Purpose: To assess the effect of phone or text message reminders to parents of adolescents on human papillomavirus (HPV) vaccine series completion in Rochester, NY.
Methods: We performed parallel randomized controlled trials of phone and text reminders for HPV vaccine for parents of 11- to 17-year olds in three urban primary care clinics. The main outcome measures were time to receipt of the third dose of HPV vaccine and HPV vaccination rates.
Results: We enrolled 178 phone intervention (180 control) and 191 text intervention (200 control) participants. In multivariate survival analysis controlling for gender, age, practice, insurance, race, and ethnicity, the time from enrollment to receipt of the third HPV dose for those receiving a phone reminder compared with controls was not significant overall (hazard ratio [HR] = 1.30, p = .12) but was for those enrolling at dose 1 (HR = 1.91, p = .007). There was a significant difference in those receiving a text reminder compared with controls (HR = 2.34, p < .0001; an average of 71 days earlier). At the end of the study, 48% of phone intervention versus 40% of phone control (p = .34), and 49% of text intervention versus 30% of text control (p = .001) adolescents had received 3 HPV vaccine doses.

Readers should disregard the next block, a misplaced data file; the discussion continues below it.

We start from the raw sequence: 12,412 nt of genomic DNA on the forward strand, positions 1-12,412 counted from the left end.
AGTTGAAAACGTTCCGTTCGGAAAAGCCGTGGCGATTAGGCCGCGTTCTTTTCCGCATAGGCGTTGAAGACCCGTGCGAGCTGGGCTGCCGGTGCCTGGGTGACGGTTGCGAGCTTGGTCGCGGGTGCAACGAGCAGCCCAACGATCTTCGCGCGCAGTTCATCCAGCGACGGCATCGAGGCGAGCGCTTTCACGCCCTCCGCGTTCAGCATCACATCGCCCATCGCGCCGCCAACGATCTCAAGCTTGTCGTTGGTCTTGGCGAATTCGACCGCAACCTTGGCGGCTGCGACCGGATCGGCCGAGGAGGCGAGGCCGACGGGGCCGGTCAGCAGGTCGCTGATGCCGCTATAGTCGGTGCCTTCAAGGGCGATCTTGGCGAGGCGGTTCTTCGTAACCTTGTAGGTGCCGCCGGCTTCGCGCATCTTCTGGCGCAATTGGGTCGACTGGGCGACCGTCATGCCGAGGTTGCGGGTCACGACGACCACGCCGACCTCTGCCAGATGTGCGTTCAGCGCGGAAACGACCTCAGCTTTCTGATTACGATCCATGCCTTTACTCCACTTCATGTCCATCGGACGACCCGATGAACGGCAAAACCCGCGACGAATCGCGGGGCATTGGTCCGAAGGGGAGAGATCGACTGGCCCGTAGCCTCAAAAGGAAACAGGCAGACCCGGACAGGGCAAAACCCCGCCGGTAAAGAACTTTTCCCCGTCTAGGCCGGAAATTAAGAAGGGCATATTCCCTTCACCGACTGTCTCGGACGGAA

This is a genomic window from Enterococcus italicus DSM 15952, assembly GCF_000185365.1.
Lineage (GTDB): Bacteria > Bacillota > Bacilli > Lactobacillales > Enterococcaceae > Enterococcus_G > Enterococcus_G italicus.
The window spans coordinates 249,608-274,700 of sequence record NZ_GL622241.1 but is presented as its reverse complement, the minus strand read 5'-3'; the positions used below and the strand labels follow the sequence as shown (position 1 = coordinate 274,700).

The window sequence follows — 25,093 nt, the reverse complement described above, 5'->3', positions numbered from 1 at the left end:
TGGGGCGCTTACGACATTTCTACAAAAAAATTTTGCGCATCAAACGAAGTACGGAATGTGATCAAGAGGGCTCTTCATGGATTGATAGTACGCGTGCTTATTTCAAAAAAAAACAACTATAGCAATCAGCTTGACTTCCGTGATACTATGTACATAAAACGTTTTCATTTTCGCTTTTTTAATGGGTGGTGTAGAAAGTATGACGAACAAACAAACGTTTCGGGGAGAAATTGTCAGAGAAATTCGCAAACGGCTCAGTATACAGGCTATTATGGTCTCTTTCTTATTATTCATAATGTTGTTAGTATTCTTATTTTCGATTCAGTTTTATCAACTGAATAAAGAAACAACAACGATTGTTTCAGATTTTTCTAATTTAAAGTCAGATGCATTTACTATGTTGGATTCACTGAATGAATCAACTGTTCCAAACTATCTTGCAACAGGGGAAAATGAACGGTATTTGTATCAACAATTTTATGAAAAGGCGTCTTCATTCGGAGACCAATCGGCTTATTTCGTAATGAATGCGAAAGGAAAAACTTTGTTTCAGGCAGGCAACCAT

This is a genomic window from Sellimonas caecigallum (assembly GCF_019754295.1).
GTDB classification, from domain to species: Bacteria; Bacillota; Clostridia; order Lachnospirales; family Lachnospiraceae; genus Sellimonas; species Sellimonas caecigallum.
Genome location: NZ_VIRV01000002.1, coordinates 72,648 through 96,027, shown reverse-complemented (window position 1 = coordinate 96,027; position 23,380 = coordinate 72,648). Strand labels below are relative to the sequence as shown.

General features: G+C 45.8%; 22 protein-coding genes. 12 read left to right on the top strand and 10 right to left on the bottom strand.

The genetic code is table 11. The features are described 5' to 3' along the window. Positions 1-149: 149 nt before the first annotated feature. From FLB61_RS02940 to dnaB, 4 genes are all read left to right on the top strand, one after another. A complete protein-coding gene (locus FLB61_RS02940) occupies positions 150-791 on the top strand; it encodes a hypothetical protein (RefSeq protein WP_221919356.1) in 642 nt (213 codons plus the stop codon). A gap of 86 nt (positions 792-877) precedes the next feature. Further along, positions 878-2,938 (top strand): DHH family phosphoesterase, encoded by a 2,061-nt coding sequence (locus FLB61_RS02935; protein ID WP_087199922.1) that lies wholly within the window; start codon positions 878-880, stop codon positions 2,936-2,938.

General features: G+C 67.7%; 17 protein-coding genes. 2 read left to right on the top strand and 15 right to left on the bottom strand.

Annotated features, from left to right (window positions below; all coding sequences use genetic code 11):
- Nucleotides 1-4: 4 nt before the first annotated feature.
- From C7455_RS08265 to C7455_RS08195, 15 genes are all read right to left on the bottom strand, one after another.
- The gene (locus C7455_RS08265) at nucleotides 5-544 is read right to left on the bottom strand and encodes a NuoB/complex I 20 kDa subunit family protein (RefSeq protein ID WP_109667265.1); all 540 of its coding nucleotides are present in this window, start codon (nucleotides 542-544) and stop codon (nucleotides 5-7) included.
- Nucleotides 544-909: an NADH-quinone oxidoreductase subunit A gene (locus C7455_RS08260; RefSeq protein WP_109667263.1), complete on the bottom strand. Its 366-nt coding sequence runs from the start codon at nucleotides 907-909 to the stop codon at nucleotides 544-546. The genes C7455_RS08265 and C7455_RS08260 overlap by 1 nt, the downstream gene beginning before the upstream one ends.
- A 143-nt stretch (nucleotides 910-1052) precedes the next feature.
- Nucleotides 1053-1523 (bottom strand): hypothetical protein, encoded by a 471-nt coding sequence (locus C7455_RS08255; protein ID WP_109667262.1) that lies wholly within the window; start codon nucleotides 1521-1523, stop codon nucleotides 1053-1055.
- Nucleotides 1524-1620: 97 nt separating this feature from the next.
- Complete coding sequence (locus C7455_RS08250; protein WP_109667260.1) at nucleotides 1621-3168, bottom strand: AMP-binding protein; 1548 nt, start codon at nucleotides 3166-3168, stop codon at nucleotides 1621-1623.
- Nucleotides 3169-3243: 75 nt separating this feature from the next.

Conclusions: In this urban population of parents of adolescents, text message reminders for HPV vaccine completion for those who had already started the series were effective, whereas phone message reminders were only effective for those enrolled at dose 1.
Trial registration: ClinicalTrials.gov NCT01731496.
Keywords: Adolescent health services; Human papillomavirus vaccine; Reminder systems; Text messaging.
Copyright Â© 2016 Society for Adolescent Health and Medicine. Published by Elsevier Inc. All rights reserved.